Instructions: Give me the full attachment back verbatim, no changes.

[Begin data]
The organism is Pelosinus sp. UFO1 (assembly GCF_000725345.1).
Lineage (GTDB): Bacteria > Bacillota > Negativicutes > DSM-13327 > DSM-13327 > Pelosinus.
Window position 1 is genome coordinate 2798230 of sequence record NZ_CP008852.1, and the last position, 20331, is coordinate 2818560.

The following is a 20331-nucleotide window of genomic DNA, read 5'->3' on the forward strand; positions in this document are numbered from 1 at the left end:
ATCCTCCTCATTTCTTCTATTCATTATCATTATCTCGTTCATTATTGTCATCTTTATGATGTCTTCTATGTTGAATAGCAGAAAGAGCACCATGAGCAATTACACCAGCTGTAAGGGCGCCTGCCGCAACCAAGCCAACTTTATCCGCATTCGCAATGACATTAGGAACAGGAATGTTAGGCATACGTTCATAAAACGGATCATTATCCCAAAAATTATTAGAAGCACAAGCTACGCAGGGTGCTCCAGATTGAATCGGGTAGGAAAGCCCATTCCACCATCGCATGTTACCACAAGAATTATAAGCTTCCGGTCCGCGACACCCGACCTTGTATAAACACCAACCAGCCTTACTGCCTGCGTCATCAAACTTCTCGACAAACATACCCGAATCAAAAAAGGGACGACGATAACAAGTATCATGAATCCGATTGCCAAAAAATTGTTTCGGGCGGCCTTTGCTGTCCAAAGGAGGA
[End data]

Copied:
The organism is Pelosinus sp. UFO1 (assembly GCF_000725345.1).
Lineage (GTDB): Bacteria > Bacillota > Negativicutes > DSM-13327 > DSM-13327 > Pelosinus.
Window position 1 is genome coordinate 2798230 of sequence record NZ_CP008852.1, and the last position, 20331, is coordinate 2818560.

The following is a 20331-nucleotide window of genomic DNA, read 5'->3' on the forward strand; positions in this document are numbered from 1 at the left end:
ATCCTCCTCATTTCTTCTATTCATTATCATTATCTCGTTCATTATTGTCATCTTTATGATGTCTTCTATGTTGAATAGCAGAAAGAGCACCATGAGCAATTACACCAGCTGTAAGGGCGCCTGCCGCAACCAAGCCAACTTTATCCGCATTCGCAATGACATTAGGAACAGGAATGTTAGGCATACGTTCATAAAACGGATCATTATCCCAAAAATTATTAGAAGCACAAGCTACGCAGGGTGCTCCAGATTGAATCGGGTAGGAAAGCCCATTCCACCATCGCATGTTACCACAAGAATTATAAGCTTCCGGTCCGCGACACCCGACCTTGTATAAACACCAACCAGCCTTACTGCCTGCGTCATCAAACTTCTCGACAAACATACCCGAATCAAAAAAGGGACGACGATAACAAGTATCATGAATCCGATTGCCAAAAAATTGTTTCGGGCGGCCTTTGCTGTCCAAAGGAGGA